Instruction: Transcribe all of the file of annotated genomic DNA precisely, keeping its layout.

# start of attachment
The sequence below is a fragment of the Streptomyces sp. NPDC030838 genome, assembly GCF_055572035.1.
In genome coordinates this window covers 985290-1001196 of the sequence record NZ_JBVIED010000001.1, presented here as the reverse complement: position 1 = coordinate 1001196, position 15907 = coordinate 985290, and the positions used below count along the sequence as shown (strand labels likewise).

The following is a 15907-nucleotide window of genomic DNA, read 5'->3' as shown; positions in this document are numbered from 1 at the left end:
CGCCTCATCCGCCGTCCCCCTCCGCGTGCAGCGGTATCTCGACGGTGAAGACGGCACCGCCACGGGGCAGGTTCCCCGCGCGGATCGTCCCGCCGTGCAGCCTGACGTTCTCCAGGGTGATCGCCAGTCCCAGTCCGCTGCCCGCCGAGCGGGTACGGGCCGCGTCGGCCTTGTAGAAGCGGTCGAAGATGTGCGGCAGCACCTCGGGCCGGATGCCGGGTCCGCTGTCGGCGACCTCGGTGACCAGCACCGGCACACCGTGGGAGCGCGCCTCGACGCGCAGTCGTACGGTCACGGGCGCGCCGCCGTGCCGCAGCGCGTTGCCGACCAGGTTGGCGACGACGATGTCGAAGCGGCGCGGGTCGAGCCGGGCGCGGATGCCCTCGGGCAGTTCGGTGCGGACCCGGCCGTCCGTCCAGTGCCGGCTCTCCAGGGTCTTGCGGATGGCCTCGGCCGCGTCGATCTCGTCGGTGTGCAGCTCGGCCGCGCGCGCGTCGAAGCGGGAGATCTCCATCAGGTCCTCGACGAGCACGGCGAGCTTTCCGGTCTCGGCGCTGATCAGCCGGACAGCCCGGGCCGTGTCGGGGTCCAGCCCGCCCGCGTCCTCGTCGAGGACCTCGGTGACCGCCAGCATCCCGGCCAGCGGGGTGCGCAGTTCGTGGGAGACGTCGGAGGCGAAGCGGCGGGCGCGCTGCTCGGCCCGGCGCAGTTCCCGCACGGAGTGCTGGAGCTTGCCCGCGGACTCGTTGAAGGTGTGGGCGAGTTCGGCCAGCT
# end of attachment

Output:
The sequence below is a fragment of the Streptomyces sp. NPDC030838 genome, assembly GCF_055572035.1.
In genome coordinates this window covers 985290-1001196 of the sequence record NZ_JBVIED010000001.1, presented here as the reverse complement: position 1 = coordinate 1001196, position 15907 = coordinate 985290, and the positions used below count along the sequence as shown (strand labels likewise).

The following is a 15907-nucleotide window of genomic DNA, read 5'->3' as shown; positions in this document are numbered from 1 at the left end:
CGCCTCATCCGCCGTCCCCCTCCGCGTGCAGCGGTATCTCGACGGTGAAGACGGCACCGCCACGGGGCAGGTTCCCCGCGCGGATCGTCCCGCCGTGCAGCCTGACGTTCTCCAGGGTGATCGCCAGTCCCAGTCCGCTGCCCGCCGAGCGGGTACGGGCCGCGTCGGCCTTGTAGAAGCGGTCGAAGATGTGCGGCAGCACCTCGGGCCGGATGCCGGGTCCGCTGTCGGCGACCTCGGTGACCAGCACCGGCACACCGTGGGAGCGCGCCTCGACGCGCAGTCGTACGGTCACGGGCGCGCCGCCGTGCCGCAGCGCGTTGCCGACCAGGTTGGCGACGACGATGTCGAAGCGGCGCGGGTCGAGCCGGGCGCGGATGCCCTCGGGCAGTTCGGTGCGGACCCGGCCGTCCGTCCAGTGCCGGCTCTCCAGGGTCTTGCGGATGGCCTCGGCCGCGTCGATCTCGTCGGTGTGCAGCTCGGCCGCGCGCGCGTCGAAGCGGGAGATCTCCATCAGGTCCTCGACGAGCACGGCGAGCTTTCCGGTCTCGGCGCTGATCAGCCGGACAGCCCGGGCCGTGTCGGGGTCCAGCCCGCCCGCGTCCTCGTCGAGGACCTCGGTGACCGCCAGCATCCCGGCCAGCGGGGTGCGCAGTTCGTGGGAGACGTCGGAGGCGAAGCGGCGGGCGCGCTGCTCGGCCCGGCGCAGTTCCCGCACGGAGTGCTGGAGCTTGCCCGCGGACTCGTTGAAGGTGTGGGCGAGTTCGGCCAGCT